In the same low-stacked boat as Chevalier was Michael Gilligan, who, without the blessings of the deck, picked spots to move in and pick up chips but never built a lead-challenging stack. Oliver Lynch completed the shoving triumvirate and duly took his turn with the others moving in preflop, but those predicting a short stack to exit in 7th were mistaken.
Donovan and Clarke hit a monster flop that saw the two biggest stacks collide, combine, and come to rest in the hands of Clarke. That flop: Jc-Tc-9c. Donovan with Ks-Kc bet the flop, Clarke raised and that was it – all in, call. Clarke held pocket tens for a flopped set, and the crucial 3h-4s turn and river saw Donovan exit in 7th for €26,500.
It was back to spot-picking shove mode for Gilligan with his ten big blinds; he was eventually picked off by Patrick Clarke, who called him with A-8 (Gilligan with Q-T of clubs). A fun flop didn’t pan out for the all-in player, and Gilligan exited in 6th for €38,500.
Pollock took a break by himself for the next six hands, perhaps to hunt down the beer with which he returned (he equally would have had time to enjoy his own €1,000 arm-wrestling side event like the one High Rollers Mark Buckley and Calvin Anderson staged yesterday). Action stayed flopless until the elimination of Oliver Lynch in 5th (€54,500) where we got all five board cards for the price of his tournament life. His A-K was outdrawn by the Js-Ts of O’Shea, who’d made a big preflop open and then given his three-bet jamming opponent a spin.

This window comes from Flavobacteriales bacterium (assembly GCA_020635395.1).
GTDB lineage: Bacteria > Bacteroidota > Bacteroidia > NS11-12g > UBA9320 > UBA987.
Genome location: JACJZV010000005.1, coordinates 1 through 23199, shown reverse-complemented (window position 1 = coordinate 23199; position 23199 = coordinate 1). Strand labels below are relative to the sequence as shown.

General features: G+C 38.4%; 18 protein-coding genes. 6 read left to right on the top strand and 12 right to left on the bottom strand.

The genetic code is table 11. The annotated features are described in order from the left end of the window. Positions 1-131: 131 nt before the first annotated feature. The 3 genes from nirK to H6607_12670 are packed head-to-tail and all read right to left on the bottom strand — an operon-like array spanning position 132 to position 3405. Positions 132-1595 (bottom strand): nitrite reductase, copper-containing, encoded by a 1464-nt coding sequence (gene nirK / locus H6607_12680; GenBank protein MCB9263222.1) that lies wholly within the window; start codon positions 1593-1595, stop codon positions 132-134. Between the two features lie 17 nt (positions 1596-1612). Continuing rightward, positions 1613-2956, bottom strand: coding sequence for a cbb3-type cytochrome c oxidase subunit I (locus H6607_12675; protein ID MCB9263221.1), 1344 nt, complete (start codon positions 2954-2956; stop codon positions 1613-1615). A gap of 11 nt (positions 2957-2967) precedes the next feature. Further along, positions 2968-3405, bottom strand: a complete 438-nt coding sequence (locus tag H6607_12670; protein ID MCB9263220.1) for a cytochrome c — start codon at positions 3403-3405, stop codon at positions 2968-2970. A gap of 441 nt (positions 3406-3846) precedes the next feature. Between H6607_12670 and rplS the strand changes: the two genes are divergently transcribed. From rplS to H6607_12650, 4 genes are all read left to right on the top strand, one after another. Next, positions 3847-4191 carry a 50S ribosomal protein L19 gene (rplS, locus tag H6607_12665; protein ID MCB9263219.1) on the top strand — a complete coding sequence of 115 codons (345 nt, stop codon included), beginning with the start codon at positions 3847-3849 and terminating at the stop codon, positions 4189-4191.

At this point the O’Shea chip elevator stopped rising and went all the way back to the lobby (10bb). Blind on blind vs. Liam Chevalier, he hit an enticing flop (and picked up a draw to go with his top pair on the turn) but it was Chevalier whose two pair stayed ahead after the chips flew in to boost his stack over the 4 million mark. Though O’Shea made a small comeback at the expense of Pollock, he was the next to be eliminated, raise-calling all in with Qc-9c. Clarke, holding Ah-Tc, held up to bust O’Shea who collected €73,800 for his efforts.
It took over 30 hands to eliminate the next player – Liam Chevalier – in 3rd place (€97,500), after a pair-vs-pair preflop four-bet confrontation. After a brief break for the regaining of composure, Clarke and Pollock returned to battle one on one, Clarke with more than a 2:1 chip lead.
It wasn’t one-way traffic Clarke’s way in the final stages. In fact, when he finally took out Pollock flopping a higher pair, handing him the €130,500 second place prize, he said in his winner’s interview that he was being “grinded back heads up” but that, unfazed by the cameras, he, “Just played the way I always play!”
The Irish Open was, as always, more than its Main Event, with side events running alongside buzzing cash games. It was a good weekend for Farrells, with Niall Farrell winning €14,410 along with the Irish Open Mini (a €200 side event mirroring the Main but with half hour blind levels) and Ian Farrell taking down the €800 side event. Players in all events, from the Omaha to the €150 Scalps event, ranged from the seasoned veteran to those participating in their first live tournaments, but all had in common a love of the game in general, and this game in particular.
The party moves from the boxing ring to the bar. To quote the champion, as he gave a thumbs-up on camera to the people back home, “I need to get a drink, quick.”